Montana Headwall » Head Lines & Features

Lost & found

In a single week, four different parties on Lolo Peak call for rescue



On a single day this May, five people in three separate parties near Mormon Peak joined a club no one boasts about: the lost-in-the-woods club. None of them had a map, compass or GPS. Four days later, it happened again. Another two people got lost in the backcountry.

All of the wanderers eventually emerged unharmed, thanks to cell phones, Missoula County Search and Rescue (MCSAR) volunteers, a St. Patrick Hospital Life Flight helicopter, and their own foot-power. In the aftermath, MCSAR has a motto to mention: Be prepared.

"You have to think before you leave, 'What am I going to do if I get hurt up there?'" says MCSAR Chief Chris Froins. "You gotta bring some food, bring some clothing. You gotta stay alive."

Dispatchers received the first 911 call May 16 at about 1 p.m. from two people in search of the Mormon Peak Road trailhead, says Lt. Rich Mancelli of the Missoula County Sheriff's Department. As the pair looked for the trail—obscured by heavy snow—they ran into another lost explorer, then two more.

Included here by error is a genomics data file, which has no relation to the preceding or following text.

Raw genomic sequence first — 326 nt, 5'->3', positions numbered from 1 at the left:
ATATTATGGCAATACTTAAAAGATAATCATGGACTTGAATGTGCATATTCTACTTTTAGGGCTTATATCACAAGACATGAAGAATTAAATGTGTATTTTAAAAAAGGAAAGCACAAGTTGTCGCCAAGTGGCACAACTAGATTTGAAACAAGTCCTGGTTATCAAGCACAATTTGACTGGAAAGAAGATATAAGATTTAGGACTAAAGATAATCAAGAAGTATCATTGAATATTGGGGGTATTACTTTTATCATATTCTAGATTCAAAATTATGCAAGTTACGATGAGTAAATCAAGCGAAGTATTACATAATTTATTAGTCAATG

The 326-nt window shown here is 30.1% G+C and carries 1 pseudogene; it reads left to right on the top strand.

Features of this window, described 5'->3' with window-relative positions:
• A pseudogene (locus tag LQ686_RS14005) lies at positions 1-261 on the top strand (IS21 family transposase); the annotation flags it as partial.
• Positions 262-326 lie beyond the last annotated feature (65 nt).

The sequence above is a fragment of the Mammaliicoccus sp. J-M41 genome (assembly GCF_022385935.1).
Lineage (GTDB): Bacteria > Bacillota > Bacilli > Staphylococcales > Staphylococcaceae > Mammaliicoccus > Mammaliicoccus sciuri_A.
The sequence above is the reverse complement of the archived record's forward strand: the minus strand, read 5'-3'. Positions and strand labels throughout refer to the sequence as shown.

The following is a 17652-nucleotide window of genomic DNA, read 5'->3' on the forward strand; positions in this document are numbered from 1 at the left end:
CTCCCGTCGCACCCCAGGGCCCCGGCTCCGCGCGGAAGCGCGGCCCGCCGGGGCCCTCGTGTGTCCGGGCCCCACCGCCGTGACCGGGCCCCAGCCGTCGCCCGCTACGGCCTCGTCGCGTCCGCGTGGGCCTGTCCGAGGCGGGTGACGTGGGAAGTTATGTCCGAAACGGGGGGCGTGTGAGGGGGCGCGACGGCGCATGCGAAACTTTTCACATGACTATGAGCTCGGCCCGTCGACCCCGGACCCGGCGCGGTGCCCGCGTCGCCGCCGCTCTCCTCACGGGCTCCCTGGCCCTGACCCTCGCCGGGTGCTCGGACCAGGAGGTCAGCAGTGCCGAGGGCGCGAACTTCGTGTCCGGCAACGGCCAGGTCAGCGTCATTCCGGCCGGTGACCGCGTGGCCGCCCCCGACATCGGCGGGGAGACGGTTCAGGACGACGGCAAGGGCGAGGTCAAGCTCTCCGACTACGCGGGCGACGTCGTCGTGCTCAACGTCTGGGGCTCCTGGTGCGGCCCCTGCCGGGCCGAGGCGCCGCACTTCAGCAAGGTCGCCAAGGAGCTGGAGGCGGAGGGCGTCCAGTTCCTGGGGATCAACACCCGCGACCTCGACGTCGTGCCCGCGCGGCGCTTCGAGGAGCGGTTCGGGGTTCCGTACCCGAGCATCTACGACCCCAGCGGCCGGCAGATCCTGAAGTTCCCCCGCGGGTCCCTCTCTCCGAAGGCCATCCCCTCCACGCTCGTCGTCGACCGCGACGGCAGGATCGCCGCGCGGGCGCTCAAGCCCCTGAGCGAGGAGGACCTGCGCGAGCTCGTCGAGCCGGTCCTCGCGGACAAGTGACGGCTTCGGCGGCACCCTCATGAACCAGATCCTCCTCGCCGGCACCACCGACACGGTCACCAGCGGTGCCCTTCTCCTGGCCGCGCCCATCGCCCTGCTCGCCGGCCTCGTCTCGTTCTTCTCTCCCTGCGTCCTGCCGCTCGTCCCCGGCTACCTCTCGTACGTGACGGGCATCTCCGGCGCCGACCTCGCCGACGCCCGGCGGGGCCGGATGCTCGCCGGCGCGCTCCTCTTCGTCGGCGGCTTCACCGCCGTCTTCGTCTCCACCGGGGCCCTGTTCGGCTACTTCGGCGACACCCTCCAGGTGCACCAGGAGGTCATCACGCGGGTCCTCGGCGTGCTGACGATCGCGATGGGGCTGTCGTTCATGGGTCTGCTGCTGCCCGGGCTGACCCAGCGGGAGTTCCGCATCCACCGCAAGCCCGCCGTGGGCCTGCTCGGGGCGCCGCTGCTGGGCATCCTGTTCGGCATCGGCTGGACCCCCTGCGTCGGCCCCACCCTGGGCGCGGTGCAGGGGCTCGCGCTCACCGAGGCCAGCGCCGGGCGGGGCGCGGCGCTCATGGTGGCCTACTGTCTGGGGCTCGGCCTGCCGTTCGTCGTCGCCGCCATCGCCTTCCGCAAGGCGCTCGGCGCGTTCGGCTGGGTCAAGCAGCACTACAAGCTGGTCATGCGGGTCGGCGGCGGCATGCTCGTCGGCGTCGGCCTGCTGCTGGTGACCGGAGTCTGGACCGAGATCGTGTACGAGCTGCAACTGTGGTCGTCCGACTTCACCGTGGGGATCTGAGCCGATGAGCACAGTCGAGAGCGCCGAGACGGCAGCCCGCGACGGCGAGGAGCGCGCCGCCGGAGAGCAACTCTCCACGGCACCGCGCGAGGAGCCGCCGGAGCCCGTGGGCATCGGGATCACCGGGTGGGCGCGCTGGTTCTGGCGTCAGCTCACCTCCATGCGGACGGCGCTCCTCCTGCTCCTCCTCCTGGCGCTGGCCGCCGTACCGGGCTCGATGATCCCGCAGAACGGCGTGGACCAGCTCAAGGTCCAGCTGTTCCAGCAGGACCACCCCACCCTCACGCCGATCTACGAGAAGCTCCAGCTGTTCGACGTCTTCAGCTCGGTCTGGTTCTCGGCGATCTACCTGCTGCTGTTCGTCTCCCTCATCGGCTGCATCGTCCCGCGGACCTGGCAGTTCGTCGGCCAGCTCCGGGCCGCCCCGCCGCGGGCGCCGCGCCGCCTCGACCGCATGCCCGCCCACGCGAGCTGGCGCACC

MCSAR homed in on the group with the help of 911 operators, who can triangulate a caller's location from cell phone towers. The sheriff's department sounded sirens to help guide them out; a Life Flight helicopter hovered above them to show the way. More than six hours after the 911 call, all five people emerged unscathed.

Four days later, another two people got lost near Mormon Peak while skiing or snowboarding, says MCSAR Assistant Chief Ben Ehlers. Ehlers responded to the scene but says both people found their way out on their own.

The rescue efforts, of course, are time-consuming and costly. Life Flight search teams routinely rendezvous with rescuers on the ground to zero in on likely drainages before taking to the sky, says Larry Peterman, Life Flight's head flight nurse. Once airborne, a chopper pilot with night-vision goggles can spot a campfire or the dim light of a cell phone screen from 10 miles away.

"Saint Pat's sees it as a service to offer this," Peterman says.

Although helicopter flights become very expensive very quickly, Peterman says St. Patrick Hospital eats the cost unless the lost person becomes a patient. He estimates that 1-in-10 end up hospitalized and, consequently, get a bill.

The best way to avoid that outcome? Bring a map, a compass, a GPS, a cell phone. Be prepared for getting lost or injured, Froins emphasizes.

"Even the most unprepared person can make a trip up and back just fine," Froins says. "But people who are prepared can get hurt, too."

Add a comment